• It empowers offenders to break the cycle of violence.
  • It assists offenders in understanding the link between murder and related offences and weapons.
  • The programme assists offenders in understanding emotional intelligence, the importance thereof and how the apply it.
  • The programme assists offenders to implement a personal action plan to change their behaviour and attitudes related to the offence committed.


  • The programme unpacks four theories of human behaviour and the possible links of these theories to the criminal behaviour of the offender.
  • The impact of the crime, the victims of the specific crime as well as the effects of the crime are being addressed.

12. A Correctional Programme for female offenders

The programme was developed specifically for Female offenders is divided into four sub-programmes:

Sub- Programme1 of 4: General Life Skills

  • Explain the role of resilience in emotional health.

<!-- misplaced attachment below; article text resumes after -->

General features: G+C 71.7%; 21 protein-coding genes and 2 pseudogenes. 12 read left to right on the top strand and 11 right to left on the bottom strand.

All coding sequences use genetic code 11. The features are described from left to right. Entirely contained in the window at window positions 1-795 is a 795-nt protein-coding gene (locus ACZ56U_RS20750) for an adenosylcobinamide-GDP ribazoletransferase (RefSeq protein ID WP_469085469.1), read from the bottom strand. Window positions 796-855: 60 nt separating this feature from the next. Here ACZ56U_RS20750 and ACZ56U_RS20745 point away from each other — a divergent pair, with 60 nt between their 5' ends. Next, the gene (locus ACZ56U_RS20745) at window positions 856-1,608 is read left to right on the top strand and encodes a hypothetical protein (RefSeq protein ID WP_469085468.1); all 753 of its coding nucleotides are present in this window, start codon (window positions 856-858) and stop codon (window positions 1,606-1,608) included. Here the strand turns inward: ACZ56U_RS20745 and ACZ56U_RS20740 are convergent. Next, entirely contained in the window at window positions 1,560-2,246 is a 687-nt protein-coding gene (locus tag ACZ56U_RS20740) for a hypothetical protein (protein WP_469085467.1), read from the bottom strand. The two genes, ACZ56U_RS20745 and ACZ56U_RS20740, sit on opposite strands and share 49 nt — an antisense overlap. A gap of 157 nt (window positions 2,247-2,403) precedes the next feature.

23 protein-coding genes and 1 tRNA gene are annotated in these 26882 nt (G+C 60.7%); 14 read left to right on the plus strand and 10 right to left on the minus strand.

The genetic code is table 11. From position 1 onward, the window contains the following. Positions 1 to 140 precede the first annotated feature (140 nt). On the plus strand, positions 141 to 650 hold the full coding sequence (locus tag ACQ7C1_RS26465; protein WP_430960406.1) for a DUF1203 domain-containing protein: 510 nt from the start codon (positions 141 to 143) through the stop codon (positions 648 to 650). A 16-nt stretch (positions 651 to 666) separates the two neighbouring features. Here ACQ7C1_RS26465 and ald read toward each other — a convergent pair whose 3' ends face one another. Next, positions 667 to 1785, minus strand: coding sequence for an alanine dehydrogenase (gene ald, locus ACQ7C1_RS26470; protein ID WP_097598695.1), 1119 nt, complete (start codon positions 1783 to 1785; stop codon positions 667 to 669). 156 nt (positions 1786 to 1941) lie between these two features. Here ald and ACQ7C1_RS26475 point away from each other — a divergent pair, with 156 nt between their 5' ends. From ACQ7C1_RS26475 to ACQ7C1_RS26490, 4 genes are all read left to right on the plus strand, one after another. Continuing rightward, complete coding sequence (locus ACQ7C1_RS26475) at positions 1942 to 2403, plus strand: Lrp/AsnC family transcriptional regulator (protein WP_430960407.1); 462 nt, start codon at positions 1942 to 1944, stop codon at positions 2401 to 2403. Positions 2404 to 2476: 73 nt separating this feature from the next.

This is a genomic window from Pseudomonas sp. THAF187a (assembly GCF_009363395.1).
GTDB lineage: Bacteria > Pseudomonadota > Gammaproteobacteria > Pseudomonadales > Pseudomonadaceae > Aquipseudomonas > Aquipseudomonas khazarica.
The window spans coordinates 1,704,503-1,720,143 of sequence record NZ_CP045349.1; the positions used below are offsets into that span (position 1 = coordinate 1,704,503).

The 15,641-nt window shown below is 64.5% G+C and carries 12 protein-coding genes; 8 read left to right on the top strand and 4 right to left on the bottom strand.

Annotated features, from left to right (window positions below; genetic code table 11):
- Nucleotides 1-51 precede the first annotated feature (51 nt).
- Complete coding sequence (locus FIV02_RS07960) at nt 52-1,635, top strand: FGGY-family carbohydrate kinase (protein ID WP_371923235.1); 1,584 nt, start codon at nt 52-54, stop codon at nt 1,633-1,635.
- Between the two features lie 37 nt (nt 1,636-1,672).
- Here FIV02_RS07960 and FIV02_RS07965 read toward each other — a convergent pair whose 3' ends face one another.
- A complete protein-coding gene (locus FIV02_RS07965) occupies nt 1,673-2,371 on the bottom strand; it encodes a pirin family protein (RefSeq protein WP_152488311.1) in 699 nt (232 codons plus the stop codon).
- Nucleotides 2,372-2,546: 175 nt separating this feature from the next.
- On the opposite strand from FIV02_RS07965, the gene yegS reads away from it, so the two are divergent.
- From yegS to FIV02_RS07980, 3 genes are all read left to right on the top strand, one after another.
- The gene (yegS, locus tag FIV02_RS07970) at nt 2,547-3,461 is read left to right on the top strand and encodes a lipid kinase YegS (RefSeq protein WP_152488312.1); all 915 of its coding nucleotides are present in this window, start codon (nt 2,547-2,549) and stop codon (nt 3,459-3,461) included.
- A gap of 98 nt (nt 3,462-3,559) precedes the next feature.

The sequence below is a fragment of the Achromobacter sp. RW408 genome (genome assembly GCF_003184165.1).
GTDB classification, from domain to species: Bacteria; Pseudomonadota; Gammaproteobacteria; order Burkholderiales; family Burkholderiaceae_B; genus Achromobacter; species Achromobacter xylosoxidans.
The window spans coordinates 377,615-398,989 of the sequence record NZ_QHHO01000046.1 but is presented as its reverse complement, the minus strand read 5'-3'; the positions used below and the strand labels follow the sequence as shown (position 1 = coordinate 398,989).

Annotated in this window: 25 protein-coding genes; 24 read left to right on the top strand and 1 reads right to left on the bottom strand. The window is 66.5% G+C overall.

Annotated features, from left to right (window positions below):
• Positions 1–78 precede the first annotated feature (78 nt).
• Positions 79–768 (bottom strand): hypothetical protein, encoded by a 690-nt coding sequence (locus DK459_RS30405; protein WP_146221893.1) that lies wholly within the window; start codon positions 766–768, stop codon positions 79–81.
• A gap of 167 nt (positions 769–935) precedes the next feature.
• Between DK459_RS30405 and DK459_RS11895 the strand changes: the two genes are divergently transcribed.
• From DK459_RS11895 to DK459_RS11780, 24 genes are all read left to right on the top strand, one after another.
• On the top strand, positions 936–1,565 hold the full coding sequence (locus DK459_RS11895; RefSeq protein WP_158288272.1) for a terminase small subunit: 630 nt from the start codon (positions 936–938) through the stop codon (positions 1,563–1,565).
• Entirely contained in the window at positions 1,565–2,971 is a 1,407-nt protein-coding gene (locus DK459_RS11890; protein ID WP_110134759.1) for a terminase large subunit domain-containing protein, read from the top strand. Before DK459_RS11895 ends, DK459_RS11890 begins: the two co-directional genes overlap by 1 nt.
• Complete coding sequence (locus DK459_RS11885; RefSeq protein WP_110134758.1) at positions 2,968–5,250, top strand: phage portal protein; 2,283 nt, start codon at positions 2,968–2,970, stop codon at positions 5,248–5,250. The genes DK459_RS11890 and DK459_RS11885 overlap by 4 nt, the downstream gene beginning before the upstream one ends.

• Encourages woman to appreciate themselves more and able to cope positively with difficult emotions and stressful circumstances.
  • Provides knowledge on how to deal with the mistakes, learn from them and know how to deal with labelling.
  • Helps woman to Know and understand the different techniques to manage behavioral problems of children.
  • Provides knowledge and understanding of parenting goals, understand grants available for children and help them to know the danger of labelling children.
  • Helps woman to recognize a problem and follow the steps involved in problem solving and how to identify barriers in finding the best solution for a problem.

Sub-Programme 2 of 4: Relationships

  • Understand the importance of supportive relationships and positive, true connections in the psychological development of women.
  • Helps female offenders to maintain healthy relationships by identifying the signs and characteristics of a healthy relationship.
  • Promote a better understanding of unhealthy relationships and the impact of domestic violence on women.
  • Provides knowledge on the restoration of family relationships after incarceration.

Sub-Programme 3 of 4: Addictive Behaviour

  • Assist the female offenders to understand the importance of friendship and identify the signs of bad company and bad friendship.
  • Defines Substance Abuse and assist offenders with understanding the symptoms and prognosis of Substance Abuse. Example, ‘Nyaope’ and its negative effects on the society.

Sub-Programme 4 of 4: Career Building